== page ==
Back when Ravel Morrison was 14 years old, Ferguson called Rio Ferdinand and Wayne Rooney over in training to watch the talented young playmaker - but he may have gone a bit overboard with his analysis.
Ferdinand revealed in 2019: “Sir Alex Ferguson, I remember, he called me and Wazza [Wayne Rooney] over one day and said: “look at this kid, he’s better than you, Rooney when you were a kid, he’s better than you, Rio, better than Ryan Giggs when you were kids. This is the best kid you will ever see.”
While Morrison may have looked like a future world-beater as a teenager, it would be an understatement to say that the former England Under-21 international has failed to live up to the hype.
"He was never a problem until he got married,” Ferguson was quoted as saying by the Independent in 2007. “He used to go into work with the academy coaches at night time, he was a fantastic young lad.
"Getting married into that entertainment scene was a difficult thing – from that moment his life was never going to be the same. He is such a big celebrity, football is only a small part. The big part is his persona."
Beckham may have married Posh Spice and been involved heavily in the celebrity scene but, by all accounts, he still worked tirelessly both on the training ground and during matches.
United’s famous No. 7 always gave 100 per cent and to accuse him of becoming a problem after getting married feels unnecessarily harsh.
Okay, so this one was less Fergie’s fault and more Carlos Queiroz’s, but the United great still acted on the advice of his assistant manager without taking a good look at the player himself.
Bebe is subsequently remembered as one of Ferguson’s worst ever signings.
“When I arrived I went into the room and saw Ferguson was looking at me,” Bebe revealed in 2013. “He told me to cut my hair, it will look better. So I cut it the same day. In the next training session he didn’t recognise me. I went past him many times and he didn’t know me.
“He didn’t speak much but I didn’t understand much. He has a difficult accent, so I understood nothing. He called me ‘Baby’. After I told him it wasn’t like that.”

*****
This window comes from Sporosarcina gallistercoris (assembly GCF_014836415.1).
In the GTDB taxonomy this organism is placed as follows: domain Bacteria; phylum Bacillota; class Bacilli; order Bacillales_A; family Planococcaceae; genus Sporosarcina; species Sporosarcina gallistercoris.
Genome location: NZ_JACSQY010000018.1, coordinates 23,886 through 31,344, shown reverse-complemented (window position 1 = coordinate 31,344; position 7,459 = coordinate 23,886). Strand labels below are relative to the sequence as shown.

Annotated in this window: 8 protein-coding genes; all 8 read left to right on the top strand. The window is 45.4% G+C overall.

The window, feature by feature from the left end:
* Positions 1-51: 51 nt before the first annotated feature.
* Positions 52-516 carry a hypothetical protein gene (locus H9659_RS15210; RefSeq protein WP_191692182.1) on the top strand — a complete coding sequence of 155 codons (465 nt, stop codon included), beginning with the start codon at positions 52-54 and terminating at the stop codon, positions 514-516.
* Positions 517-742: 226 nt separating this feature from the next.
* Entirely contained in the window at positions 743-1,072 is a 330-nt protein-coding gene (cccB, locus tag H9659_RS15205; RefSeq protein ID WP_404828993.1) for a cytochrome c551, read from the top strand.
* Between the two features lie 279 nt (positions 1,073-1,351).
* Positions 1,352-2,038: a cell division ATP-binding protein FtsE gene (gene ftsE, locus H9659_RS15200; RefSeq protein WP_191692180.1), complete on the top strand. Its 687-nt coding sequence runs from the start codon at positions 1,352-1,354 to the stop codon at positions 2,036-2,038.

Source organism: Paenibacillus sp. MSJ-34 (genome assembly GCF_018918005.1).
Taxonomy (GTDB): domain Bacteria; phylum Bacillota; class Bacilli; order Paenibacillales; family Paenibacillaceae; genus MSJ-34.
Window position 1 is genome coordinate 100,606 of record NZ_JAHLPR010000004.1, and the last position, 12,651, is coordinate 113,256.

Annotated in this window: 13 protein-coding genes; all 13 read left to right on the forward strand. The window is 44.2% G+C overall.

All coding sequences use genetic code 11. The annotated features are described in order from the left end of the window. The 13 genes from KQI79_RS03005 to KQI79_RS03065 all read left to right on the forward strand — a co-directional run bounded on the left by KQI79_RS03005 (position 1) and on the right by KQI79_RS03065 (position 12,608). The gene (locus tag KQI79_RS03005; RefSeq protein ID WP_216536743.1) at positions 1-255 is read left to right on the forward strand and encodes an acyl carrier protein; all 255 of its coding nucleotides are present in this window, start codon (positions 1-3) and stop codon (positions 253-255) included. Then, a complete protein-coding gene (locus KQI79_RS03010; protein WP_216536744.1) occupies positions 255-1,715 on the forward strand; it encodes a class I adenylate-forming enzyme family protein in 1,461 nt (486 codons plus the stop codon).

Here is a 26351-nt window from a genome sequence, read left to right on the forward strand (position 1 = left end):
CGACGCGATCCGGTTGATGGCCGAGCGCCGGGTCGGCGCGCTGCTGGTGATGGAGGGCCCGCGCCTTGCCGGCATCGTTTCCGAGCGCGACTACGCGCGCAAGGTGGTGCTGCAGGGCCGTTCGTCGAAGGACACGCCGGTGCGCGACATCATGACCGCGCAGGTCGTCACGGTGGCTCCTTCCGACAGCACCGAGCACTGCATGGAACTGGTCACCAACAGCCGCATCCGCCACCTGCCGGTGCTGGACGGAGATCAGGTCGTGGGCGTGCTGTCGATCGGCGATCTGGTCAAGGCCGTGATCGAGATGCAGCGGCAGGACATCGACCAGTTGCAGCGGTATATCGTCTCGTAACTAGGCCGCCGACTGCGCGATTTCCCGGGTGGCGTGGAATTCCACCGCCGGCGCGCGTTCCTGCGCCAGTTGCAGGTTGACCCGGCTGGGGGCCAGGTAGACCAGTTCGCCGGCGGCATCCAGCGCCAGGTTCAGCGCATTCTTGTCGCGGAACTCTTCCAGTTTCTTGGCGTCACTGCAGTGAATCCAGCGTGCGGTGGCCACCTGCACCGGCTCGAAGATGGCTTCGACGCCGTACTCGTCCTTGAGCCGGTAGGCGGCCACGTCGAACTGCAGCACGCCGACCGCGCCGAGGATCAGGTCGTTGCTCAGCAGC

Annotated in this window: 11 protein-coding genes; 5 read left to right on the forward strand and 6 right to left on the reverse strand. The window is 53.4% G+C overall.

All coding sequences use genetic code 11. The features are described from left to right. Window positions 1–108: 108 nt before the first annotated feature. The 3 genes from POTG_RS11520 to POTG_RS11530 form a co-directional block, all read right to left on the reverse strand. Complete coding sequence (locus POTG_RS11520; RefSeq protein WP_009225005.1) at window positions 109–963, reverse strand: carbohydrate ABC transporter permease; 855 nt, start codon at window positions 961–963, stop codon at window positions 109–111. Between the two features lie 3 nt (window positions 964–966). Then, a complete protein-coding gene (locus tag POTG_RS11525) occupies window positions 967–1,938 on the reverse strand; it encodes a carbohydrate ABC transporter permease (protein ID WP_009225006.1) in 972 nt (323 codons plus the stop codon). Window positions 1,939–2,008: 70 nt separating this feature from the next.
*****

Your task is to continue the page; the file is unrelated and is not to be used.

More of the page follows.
“Goals always help players of course, and when they are forwards in particular. There is a goal in Gabby, there is no question of that.”
Fergie was bang on the money, in fairness. There was a goal in Obertan - one goal in 28 games for the Red Devils before he was offloaded to Newcastle United two years after joining the Red Devils.
“Alex said that Eric [Cantona] had also mentioned Zidane to him, but Alex felt Zidane played in the same position as Eric,” Martin Edwards, the former Man Utd chairman, revealed in his book.
“Having gone over to France to persuade Eric to re-sign for us, after the Crystal Palace incident, he felt that, if he had brought Zidane in, it may have affected Eric’s position, so he stuck with Eric.”
Yes, Man Utd could have signed Zidane from Bordeaux in 1996 but Ferguson decided he didn’t want to risk upsetting Cantona, who would retire from football at the age of 30 just one year later.
Zidane ended up joining Juventus instead and, well, the rest is history…
Ferguson hated dealing with agents, which is partly why Man Utd missed out on the opportunity to sign Aguero.
“His agent was demanding a price we were not prepared to pay,” Fergie admitted.
Whatever the Argentine forward’s agent was demanding, Ferguson probably should have given the green light.
“Alex was watching Franck Ribery, the Marseille winger but decided by half-time that he was not good enough for United.”
The words of Alistair Campbell, the former Labour Party spokesman, who accompanied Ferguson to watch Bolton play Marseille in 2006.
Ribery was on the Marseille team but didn’t do enough on the night to impress Ferguson.
Bayern Munich ended up signing the French winger instead and it’s fair to say they didn’t end up regretting their purchase.
Ribery spent 12 seasons with the German giants, scoring 124 goals in 425 games and winning a host of major honours in the process, including nine Bundesliga titles, six German Cups and the Champions League.
“The first half we were battered, and we couldn't handle Charlie Adam, his corner kicks are worth £10m.”
Perhaps Fergie was being a bit mischievous with this comment, knowing full well that Liverpool wanted to sign the Scottish midfielder from Blackpool in 2011.
Or maybe he really did believe that Adam’s corner kicks were worth £10 million alone.
Fortunately for Man Utd fans, Ferguson didn’t go one step further and bring Adam to the Theatre of Dreams.
After signing Kleberson to fill the midfield void left by Juan Sebastian Veron and David Beckham in the summer of 2013, Ferguson praised the Brazilian’s ‘superb physique’.
"He is young and we certainly think he is one of the most progressive young players in Brazil at the moment," Ferguson told the Manchester Evening News, per Sky Sports. "He is athletic, creative and quick."
Kleberson ended up making just 30 appearances for United, scoring two goals.
In fairness, we’d be here all day if we were talking about the players Ferguson was spot on about.
But it’s important to remember that while he was a managerial genius, Fergie did get it wrong occasionally.News Now - Sport News